"Our positive relationship with Russia is known. But if Russia loses a friend like Turkey, with whom it has been cooperating on many issues, it will lose a lot, and it should know that," President Tayyip Erdogan said on Tuesday during his visit to Brussels for talks with the European leaders over the migrant crisis.
However, the US newspaper The New York Times has dispersed all hope.
“Turkey, which from the outset of the war more than four years ago backed rebel groups in the belief that Mr. Assad could be quickly toppled, finds itself powerless to shape events in Syria,” it says.
“The Russian presence has changed the entire parameters in Syria, including a safe zone,” the newspaper quotes Mensur Akgun, director of a Turkey-based research organization, the Global Political Trends Center, as saying. “No one will dare confront Russia.”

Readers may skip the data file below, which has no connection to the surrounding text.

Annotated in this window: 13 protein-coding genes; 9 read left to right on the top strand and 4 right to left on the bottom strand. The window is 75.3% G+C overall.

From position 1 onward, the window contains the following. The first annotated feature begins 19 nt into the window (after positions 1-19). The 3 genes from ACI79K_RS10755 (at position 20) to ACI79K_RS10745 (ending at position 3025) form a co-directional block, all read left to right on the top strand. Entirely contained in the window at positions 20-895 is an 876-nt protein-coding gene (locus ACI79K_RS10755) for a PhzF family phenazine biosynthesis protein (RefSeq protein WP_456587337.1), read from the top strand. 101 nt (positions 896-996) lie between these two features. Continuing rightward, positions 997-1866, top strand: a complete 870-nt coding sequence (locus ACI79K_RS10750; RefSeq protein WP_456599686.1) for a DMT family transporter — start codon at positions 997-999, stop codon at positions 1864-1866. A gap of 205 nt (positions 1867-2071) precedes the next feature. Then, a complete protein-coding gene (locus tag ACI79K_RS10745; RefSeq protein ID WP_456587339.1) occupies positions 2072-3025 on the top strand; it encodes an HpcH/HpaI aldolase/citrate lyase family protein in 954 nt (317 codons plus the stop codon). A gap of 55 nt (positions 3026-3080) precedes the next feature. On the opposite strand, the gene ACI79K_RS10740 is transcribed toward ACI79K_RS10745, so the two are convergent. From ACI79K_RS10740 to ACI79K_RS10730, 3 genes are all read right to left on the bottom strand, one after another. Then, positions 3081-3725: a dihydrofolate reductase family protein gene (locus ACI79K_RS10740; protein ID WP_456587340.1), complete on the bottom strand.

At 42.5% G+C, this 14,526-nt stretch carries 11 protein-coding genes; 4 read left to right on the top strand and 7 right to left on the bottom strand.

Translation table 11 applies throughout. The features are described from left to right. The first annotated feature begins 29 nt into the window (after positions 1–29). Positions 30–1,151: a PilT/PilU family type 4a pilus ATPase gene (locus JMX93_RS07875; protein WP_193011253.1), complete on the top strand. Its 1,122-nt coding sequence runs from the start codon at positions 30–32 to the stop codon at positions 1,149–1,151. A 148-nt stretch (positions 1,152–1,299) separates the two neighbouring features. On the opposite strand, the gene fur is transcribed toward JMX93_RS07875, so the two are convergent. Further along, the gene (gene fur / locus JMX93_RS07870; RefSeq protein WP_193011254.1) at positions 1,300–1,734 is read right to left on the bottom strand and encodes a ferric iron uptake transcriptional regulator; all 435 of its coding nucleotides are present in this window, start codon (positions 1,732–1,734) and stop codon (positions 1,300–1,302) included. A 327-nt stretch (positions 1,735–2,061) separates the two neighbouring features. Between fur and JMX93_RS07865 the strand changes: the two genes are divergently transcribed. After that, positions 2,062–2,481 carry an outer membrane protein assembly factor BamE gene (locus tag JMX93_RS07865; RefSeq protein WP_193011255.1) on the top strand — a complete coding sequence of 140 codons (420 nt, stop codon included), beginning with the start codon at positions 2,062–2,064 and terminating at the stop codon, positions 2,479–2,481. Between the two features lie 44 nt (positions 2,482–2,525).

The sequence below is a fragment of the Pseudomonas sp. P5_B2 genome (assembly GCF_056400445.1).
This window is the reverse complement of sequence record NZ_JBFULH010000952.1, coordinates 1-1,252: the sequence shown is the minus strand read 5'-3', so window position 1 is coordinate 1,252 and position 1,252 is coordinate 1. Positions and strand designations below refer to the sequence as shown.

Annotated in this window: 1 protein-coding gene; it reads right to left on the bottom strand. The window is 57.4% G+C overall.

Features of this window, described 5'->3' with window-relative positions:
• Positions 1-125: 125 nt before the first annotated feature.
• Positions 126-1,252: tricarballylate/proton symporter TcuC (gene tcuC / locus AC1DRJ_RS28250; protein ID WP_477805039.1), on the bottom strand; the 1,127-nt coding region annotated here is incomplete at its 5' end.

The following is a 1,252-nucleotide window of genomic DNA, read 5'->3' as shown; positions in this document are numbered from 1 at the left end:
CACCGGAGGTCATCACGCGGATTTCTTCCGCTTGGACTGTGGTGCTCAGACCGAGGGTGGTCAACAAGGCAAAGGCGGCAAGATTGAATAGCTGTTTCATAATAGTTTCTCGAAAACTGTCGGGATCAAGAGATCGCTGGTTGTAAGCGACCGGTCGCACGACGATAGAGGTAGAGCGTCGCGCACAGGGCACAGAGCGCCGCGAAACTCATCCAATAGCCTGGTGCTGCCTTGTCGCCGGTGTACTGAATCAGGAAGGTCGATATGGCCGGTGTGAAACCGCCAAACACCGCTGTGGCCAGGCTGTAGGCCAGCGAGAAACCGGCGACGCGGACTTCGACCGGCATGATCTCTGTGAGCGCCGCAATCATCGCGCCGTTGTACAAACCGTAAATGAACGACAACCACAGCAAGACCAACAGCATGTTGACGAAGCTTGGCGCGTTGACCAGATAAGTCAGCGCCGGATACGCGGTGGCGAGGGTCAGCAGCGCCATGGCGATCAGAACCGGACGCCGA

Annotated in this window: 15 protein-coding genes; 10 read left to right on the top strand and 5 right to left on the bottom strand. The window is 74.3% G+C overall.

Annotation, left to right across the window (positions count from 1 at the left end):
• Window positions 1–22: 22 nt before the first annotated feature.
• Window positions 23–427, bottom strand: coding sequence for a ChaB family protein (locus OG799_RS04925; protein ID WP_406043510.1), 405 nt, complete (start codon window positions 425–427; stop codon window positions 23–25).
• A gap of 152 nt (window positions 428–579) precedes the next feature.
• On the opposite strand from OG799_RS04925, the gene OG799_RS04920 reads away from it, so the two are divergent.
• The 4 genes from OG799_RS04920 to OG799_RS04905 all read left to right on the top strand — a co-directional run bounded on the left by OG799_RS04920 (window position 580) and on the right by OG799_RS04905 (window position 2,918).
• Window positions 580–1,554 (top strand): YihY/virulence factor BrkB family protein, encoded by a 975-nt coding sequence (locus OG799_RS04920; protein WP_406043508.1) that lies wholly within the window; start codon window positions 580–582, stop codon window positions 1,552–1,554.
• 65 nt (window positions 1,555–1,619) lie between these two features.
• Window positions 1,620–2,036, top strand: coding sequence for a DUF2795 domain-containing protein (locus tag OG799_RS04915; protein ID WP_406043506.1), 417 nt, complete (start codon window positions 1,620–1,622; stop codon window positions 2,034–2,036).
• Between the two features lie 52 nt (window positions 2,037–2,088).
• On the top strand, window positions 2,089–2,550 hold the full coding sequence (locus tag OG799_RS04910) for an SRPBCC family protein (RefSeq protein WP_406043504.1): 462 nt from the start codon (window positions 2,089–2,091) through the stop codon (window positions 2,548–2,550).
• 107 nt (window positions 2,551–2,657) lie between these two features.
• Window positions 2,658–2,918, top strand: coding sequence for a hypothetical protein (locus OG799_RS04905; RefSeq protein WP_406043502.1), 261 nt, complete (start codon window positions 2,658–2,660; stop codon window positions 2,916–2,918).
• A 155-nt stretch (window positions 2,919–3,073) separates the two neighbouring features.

Because of history and its deep economic links to Russia, Turkey “will try its utmost to avoid any type of confrontation with the Russians,” he added.
However, Soner Cagaptay, an expert on Turkey at the Washington Institute for Near East Policy, also admitted that “Turkey is unlikely to confront Moscow even when Russia undermines Turkey’s interests, such as in Syria where Russia is supporting the Assad regime, even as Ankara tries to depose it.”